June 24, 2016
“The Christian faith is not a ‘religion of the book.’ Christianity is the religion of the ‘Word’ of God, a word which is ‘not a written and mute word, but the Word which is incarnate and living’” (CCC, n. 108).
In words attributed to St. Jerome, “When we pray we speak to God; When we read, God speaks to us.” The Dominican pastoral staff of St. Catherine of Siena Parish and Newman Center at the University of Utah in Salt Lake City has created two small theology libraries—in their café and Newman building—as a simple way to connect students to the Word through reading good books.
In January 2016, St. Catherine of Siena parish opened Cate’s Café as a space for students, young adults, and even professors, to study, relax, or engage in small group faith sharing. In the corner of the café, a small reading nook is perfect for settling down with the writings of a great saint, a poet, or a novelist. Students and parishioners have even started donating their own favorite books to the library to share. Perusing the bookshelves of Cate’s Café, you will find classic authors like G.K. Chesterton, C.S. Lewis, the popes, and saints, as well as more modern writers like George Weigel and Matthew Kelly.
Campus Minister Julie Bellefeuille says that a number of small group book studies have popped up among college students in the Newman Center. Past and present picks include Pope Benedict XVI’s Jesus of Nazareth, Pope John Paul II’s Theology of the Body, and Peter Kreeft’s Back to Virtue.
Pastor Fr. Lukasz Misko, OP, and associate, Fr. Peter Hanna, OP, see the idea of a Catholic library at the café as one practical expression of the Dominican’s motto: Veritas (Truth). For the intellectually or spiritually curious student, an accessible library sends the message, “We’re open to exploring and discussing ideas.”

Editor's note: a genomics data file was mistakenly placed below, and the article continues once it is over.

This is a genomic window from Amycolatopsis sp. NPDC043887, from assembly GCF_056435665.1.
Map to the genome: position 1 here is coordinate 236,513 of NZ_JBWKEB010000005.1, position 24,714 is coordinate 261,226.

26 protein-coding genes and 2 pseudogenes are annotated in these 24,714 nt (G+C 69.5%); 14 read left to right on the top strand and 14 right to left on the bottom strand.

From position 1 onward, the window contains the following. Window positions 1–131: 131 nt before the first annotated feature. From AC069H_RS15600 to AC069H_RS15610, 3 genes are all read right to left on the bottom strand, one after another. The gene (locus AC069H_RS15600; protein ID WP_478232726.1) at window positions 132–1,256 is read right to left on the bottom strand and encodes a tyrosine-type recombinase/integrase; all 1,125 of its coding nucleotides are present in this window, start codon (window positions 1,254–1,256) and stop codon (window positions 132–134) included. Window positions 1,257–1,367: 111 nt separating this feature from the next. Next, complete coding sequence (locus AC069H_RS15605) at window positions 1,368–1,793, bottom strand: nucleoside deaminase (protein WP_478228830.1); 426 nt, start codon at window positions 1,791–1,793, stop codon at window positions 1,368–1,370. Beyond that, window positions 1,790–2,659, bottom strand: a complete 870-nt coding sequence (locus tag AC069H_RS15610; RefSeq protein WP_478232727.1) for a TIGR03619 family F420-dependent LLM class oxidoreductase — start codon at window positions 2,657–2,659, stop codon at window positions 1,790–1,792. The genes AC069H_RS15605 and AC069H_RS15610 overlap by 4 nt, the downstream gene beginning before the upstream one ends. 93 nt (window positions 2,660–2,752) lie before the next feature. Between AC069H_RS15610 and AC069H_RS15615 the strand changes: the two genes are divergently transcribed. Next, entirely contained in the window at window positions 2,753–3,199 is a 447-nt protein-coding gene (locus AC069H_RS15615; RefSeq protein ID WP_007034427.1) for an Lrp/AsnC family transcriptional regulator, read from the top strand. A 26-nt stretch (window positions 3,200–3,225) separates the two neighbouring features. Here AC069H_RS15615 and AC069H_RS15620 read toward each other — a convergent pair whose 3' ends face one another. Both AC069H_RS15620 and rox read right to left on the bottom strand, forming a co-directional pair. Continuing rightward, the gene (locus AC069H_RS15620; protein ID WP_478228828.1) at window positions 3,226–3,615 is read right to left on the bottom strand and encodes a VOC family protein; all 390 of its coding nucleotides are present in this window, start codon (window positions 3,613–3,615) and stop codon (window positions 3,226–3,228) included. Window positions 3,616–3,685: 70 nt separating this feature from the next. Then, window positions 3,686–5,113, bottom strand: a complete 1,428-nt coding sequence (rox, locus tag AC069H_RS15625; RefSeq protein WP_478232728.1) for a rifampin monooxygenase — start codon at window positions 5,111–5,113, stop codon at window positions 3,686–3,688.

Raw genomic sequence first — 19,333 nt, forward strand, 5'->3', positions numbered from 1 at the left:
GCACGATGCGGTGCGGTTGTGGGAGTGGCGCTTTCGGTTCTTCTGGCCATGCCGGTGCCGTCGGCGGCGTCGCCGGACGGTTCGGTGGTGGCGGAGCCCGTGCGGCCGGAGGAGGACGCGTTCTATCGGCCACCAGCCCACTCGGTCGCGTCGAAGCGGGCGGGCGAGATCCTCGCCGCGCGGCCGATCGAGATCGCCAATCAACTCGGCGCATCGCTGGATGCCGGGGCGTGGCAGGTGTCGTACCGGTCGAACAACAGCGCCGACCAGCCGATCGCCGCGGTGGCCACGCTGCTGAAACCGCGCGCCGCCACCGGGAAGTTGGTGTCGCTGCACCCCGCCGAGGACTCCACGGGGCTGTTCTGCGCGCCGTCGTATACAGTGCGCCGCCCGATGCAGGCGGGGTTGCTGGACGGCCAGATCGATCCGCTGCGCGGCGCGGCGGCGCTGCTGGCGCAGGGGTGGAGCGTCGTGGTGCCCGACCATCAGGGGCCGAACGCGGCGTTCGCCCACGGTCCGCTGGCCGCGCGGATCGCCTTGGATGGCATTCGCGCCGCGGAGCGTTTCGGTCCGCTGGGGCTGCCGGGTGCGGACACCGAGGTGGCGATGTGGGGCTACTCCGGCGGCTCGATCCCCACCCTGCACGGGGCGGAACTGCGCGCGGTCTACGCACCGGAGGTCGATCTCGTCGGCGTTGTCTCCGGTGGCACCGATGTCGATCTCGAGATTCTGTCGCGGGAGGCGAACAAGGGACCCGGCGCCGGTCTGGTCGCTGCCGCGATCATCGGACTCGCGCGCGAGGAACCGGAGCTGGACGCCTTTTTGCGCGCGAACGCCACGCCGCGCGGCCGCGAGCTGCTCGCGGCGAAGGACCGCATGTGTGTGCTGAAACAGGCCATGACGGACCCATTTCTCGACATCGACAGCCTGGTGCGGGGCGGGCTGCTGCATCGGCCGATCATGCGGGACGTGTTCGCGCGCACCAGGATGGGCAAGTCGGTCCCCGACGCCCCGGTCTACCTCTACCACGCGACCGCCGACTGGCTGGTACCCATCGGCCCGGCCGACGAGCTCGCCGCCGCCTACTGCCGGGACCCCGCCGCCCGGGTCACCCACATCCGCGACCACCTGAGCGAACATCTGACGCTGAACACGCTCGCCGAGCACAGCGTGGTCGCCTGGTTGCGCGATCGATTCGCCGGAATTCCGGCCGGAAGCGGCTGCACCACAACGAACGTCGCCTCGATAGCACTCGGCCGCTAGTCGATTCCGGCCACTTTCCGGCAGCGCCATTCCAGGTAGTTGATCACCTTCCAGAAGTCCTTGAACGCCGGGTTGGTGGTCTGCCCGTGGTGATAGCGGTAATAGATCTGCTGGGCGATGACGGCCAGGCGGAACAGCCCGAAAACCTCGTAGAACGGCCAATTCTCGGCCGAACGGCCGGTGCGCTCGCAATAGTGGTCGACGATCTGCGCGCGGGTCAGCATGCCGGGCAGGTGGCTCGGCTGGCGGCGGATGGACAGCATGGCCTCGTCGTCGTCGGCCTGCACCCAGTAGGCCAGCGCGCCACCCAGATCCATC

In an intellectual or cultural hub like a university, Julie and the Dominicans believe a theology library is a simple catalyst for cultivating the “Catholic Imagination,” which seeks to inspire and shape young Christians to think about their lives and work with the mind of Christ. Students often bring up current school topics in conversation, from evolutionary biology, business, to art and philosophy, looking for ways to integrate their faith into their future careers or just answers to personal questions. John Henry Cardinal Newman, namesake of campus Newman Centers across the nation, was himself a scholar and university teacher who tried to connect theology and professional vocations (see his classic book The Idea of the University). The goal of a theology library or Catholic book group is not to replace or undermine what students learn in class, but to engage and connect their studies with the intellectual tradition of the Church and find practical applications to living the Christian life on and off campus.
Even with the ubiquity of e-readers and iPads, experience shows how books (that actually take up physical space!) are still a draw, especially among the millennial crowd. If your library or café space has a public computer, a parish or campus ministry may also benefit from investing in a theology software program such as Verbum where students can gain access to more great resources.
By: Evan Ponton, Assistant to the Pastor, Church of the Nativity, Timonium, MD